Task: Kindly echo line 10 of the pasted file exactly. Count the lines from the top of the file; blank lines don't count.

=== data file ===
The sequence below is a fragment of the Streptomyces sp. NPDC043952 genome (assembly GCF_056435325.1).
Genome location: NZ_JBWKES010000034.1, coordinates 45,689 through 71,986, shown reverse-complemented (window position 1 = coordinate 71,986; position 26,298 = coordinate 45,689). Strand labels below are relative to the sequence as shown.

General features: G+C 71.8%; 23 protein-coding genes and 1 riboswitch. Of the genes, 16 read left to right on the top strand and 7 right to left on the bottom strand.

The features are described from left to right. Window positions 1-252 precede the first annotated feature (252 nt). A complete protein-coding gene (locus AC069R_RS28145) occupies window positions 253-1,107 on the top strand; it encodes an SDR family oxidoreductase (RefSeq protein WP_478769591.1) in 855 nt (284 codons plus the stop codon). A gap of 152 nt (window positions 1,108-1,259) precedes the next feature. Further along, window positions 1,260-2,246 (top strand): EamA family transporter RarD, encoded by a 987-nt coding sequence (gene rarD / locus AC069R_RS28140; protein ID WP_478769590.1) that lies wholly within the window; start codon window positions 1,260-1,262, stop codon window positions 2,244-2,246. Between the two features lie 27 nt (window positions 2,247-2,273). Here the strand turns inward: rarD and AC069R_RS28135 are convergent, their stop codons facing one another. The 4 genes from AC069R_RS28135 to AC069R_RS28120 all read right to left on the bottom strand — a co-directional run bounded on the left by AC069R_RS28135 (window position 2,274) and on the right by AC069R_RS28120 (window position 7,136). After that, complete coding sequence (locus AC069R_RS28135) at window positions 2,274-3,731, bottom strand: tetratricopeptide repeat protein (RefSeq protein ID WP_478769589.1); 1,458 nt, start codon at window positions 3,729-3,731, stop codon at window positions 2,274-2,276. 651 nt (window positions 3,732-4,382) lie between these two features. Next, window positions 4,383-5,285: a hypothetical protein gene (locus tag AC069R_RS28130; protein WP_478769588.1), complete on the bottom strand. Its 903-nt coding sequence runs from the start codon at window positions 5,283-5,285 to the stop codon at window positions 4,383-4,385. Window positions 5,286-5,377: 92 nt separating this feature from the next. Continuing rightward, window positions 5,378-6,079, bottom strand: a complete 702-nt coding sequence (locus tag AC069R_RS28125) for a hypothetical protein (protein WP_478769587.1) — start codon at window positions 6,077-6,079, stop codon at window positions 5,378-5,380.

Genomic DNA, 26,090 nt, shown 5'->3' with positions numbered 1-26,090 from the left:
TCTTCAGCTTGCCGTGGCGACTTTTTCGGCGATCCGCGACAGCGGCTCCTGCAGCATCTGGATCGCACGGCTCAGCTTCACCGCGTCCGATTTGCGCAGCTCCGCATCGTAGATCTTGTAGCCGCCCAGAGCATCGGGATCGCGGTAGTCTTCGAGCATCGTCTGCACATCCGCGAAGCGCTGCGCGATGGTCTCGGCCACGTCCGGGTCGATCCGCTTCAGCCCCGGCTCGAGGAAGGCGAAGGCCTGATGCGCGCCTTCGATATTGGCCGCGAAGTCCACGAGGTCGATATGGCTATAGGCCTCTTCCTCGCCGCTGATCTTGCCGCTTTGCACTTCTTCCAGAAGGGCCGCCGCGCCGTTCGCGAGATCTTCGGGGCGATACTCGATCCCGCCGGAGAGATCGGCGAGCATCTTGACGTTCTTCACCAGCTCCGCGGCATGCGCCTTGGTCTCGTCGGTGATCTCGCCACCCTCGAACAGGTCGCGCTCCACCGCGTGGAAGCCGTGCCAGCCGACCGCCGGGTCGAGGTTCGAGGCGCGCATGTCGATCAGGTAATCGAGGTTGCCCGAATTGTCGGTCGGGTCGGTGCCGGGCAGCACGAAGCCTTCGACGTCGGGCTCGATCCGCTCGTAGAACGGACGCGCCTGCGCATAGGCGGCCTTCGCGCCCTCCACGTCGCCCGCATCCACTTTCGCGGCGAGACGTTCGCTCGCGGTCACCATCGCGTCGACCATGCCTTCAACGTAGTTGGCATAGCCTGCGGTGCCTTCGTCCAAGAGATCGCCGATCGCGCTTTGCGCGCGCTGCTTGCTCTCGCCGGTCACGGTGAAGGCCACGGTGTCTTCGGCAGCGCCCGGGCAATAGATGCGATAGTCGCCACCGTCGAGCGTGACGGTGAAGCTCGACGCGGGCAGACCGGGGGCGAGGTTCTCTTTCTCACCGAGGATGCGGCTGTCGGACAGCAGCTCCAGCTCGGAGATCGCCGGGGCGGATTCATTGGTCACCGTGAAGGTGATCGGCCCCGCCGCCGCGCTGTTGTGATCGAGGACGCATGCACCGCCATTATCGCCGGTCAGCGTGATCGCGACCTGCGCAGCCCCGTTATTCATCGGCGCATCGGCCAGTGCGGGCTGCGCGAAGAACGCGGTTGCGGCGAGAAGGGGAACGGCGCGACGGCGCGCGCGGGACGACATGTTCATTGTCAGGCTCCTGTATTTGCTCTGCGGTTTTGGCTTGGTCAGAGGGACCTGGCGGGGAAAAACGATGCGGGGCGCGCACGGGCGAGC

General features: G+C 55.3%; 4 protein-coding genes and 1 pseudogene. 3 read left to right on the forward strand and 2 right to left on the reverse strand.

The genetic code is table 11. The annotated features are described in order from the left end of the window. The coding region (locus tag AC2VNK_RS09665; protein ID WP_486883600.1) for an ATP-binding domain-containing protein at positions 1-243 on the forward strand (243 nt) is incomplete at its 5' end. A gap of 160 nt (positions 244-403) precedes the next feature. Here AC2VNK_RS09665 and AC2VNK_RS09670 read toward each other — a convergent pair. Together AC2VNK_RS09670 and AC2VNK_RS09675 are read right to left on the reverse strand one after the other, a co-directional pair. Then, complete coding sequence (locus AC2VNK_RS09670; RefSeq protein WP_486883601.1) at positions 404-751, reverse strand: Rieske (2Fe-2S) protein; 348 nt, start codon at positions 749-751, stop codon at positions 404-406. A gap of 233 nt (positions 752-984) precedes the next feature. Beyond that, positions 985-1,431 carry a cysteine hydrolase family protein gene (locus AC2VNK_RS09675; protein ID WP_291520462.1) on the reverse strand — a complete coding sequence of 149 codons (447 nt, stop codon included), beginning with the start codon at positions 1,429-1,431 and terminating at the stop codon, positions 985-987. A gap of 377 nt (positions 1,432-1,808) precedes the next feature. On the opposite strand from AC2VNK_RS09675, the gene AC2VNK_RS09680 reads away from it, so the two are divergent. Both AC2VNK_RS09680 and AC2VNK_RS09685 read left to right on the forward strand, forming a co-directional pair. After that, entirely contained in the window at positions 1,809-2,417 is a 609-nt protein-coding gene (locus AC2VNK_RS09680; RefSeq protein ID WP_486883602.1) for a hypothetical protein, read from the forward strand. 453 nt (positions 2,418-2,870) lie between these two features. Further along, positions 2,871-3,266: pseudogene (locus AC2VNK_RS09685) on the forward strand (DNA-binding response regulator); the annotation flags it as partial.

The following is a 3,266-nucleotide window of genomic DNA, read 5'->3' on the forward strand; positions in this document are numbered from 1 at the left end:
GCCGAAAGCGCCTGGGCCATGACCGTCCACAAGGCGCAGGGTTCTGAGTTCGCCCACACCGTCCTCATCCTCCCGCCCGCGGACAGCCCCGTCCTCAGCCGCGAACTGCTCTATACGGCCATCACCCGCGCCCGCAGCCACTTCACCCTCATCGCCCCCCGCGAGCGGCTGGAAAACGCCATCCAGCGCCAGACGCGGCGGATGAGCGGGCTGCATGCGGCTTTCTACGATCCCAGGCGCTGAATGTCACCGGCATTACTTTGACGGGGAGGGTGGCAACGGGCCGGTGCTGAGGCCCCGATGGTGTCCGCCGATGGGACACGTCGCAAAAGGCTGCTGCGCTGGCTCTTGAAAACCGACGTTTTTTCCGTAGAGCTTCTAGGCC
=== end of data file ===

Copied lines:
GCCGAAAGCGCCTGGGCCATGACCGTCCACAAGGCGCAGGGTTCTGAGTTCGCCCACACCGTCCTCATCCTCCCGCCCGCGGACAGCCCCGTCCTCAGCCGCGAACTGCTCTATACGGCCATCACCCGCGCCCGCAGCCACTTCACCCTCATCGCCCCCCGCGAGCGGCTGGAAAACGCCATCCAGCGCCAGACGCGGCGGATGAGCGGGCTGCATGCGGCTTTCTACGATCCCAGGCGCTGAATGTCACCGGCATTACTTTGACGGGGAGGGTGGCAACGGGCCGGTGCTGAGGCCCCGATGGTGTCCGCCGATGGGACACGTCGCAAAAGGCTGCTGCGCTGGCTCTTGAAAACCGACGTTTTTTCCGTAGAGCTTCTAGGCC